A location data seller may accurately claim to have data on 150 million phones, but most of those phones are not tracked on a continuous basis. Typically, the customer has to be surfing the web while in the store or have an app enabled to share location even when it is not in use. The impact of these constraints is significant and varies by vendor. There is one thing you can be sure of: If your location measurement company isn’t clearly reporting sample sizes and match rates, you know they are probably too small. Insignificant samples are often accompanied by opaque modeling and extrapolation practices.

Small sample sizes just compound the fact that using location data as a proxy for sales impact makes two big assumptions: (1) anyone near my store buys (especially challenging in malls and urban areas), and (2) every purchase is average. The latter is particularly flawed. The standard deviation sales/ticket or basket size is likely much larger for your chain than you would guess.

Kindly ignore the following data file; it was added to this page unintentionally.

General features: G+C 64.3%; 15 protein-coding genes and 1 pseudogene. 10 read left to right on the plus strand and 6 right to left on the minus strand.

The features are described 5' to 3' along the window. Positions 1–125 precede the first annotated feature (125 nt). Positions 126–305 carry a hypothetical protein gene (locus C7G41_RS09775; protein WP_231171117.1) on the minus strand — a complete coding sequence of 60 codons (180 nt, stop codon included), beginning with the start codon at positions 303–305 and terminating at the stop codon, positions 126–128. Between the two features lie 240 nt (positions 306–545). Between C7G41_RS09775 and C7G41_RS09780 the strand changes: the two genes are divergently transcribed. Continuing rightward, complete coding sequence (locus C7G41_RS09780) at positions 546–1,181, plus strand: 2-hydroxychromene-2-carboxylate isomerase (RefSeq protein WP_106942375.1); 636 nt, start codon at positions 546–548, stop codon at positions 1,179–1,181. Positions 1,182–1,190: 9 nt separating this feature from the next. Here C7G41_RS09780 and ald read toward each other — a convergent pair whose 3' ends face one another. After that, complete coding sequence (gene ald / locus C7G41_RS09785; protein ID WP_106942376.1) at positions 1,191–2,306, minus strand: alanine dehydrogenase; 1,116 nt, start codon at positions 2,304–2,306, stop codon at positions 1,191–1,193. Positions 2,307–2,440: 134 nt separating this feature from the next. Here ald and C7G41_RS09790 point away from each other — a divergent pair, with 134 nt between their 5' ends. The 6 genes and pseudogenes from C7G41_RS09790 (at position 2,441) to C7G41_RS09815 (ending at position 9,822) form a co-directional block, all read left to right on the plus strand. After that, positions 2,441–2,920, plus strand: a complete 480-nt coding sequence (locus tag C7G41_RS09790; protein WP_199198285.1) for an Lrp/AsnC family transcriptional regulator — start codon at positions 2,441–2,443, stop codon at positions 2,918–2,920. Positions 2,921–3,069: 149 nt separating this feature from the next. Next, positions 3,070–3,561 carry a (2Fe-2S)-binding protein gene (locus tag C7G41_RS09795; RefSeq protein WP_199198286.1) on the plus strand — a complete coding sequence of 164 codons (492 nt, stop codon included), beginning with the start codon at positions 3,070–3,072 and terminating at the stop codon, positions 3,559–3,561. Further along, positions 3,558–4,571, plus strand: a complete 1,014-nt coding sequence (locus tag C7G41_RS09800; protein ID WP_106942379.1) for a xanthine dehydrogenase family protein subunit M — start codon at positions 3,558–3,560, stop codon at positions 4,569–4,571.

6 Ways to Improve Accuracy and Usability

So, how can you improve the accuracy and usability of marketing measurements?

1. Increase sample sizes with broader data sets.

Increasing sample sizes allows you to drill into the data with more confidence. Knowing that a recent campaign drove a 2% sales lift is nice, but the information isn’t actionable. If you could further see that one audience had a 4% sales lift but two other audiences showed zero increase, that becomes highly actionable information. Just like other forms of market research, the larger the sample, the greater your ability to drill into the insights.